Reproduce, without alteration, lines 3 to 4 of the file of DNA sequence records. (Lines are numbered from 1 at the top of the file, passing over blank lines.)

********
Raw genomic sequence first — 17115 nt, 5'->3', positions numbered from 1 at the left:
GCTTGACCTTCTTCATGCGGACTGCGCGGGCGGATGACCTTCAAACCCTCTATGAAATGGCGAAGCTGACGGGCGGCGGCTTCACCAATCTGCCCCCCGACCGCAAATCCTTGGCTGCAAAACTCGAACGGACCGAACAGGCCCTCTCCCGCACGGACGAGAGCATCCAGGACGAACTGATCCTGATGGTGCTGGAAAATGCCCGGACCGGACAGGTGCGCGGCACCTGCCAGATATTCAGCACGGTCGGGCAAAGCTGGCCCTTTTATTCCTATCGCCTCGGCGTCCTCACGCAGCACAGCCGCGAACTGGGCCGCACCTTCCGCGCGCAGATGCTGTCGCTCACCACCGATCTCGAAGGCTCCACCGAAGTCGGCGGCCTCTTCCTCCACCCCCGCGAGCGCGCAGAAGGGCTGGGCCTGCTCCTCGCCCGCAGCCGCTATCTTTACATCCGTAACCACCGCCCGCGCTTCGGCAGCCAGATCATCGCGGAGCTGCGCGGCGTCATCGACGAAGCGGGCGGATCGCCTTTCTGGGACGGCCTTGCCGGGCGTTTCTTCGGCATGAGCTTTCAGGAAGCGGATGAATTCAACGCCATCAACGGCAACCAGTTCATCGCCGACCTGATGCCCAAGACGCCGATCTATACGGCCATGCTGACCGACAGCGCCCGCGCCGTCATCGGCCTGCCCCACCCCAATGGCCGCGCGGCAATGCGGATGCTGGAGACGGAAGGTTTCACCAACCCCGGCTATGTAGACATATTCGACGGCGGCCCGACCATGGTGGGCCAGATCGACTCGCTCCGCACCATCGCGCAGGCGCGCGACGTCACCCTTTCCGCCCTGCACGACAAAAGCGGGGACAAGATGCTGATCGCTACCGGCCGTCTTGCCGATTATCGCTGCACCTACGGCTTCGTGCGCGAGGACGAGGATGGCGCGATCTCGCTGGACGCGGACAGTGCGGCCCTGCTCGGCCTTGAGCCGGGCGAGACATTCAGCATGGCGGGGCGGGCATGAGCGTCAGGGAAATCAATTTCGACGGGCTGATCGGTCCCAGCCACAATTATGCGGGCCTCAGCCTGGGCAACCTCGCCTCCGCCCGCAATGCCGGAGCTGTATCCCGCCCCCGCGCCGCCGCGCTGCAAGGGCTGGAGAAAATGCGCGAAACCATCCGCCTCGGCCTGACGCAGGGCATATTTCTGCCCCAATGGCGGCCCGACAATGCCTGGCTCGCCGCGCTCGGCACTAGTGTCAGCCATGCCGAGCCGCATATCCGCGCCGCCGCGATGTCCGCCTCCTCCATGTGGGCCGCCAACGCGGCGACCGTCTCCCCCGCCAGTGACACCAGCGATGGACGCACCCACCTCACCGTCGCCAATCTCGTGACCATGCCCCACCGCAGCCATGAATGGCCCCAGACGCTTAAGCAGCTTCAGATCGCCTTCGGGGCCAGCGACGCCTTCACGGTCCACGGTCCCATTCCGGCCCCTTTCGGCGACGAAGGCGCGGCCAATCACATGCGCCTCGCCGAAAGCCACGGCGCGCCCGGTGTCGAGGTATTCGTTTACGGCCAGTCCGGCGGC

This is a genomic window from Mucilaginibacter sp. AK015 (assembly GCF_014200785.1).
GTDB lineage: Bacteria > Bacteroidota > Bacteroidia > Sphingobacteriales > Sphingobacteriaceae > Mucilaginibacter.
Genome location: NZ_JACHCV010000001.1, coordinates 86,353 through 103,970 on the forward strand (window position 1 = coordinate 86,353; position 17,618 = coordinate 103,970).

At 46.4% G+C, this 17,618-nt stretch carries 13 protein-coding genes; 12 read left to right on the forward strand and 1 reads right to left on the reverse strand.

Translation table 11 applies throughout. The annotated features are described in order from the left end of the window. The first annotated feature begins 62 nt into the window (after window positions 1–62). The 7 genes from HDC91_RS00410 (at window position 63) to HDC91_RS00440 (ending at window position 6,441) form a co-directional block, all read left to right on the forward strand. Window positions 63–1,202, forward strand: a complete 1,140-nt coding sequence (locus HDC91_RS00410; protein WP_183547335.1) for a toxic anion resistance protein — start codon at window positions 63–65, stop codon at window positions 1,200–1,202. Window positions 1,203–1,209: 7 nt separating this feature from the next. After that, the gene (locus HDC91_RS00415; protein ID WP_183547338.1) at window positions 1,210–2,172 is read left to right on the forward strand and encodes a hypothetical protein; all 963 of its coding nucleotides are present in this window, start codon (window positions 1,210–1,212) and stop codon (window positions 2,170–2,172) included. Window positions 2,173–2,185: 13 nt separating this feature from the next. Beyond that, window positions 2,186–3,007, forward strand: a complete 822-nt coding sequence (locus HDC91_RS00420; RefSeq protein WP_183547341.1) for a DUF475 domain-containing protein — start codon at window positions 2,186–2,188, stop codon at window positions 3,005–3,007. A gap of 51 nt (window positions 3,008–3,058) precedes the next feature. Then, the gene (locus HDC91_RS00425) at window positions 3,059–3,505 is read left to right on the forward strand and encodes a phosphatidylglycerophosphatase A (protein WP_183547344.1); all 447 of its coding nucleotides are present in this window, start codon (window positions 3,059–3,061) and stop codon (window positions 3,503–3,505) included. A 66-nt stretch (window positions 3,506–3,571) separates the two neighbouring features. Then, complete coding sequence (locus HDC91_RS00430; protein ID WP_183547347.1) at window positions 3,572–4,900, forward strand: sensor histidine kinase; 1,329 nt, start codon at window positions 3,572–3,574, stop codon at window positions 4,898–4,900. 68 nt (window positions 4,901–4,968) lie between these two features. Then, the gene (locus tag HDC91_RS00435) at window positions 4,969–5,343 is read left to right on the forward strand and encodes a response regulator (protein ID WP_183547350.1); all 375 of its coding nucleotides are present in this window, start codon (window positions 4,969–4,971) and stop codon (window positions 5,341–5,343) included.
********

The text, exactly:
This is a genomic window from Mucilaginibacter sp. AK015 (assembly GCF_014200785.1).
GTDB lineage: Bacteria > Bacteroidota > Bacteroidia > Sphingobacteriales > Sphingobacteriaceae > Mucilaginibacter.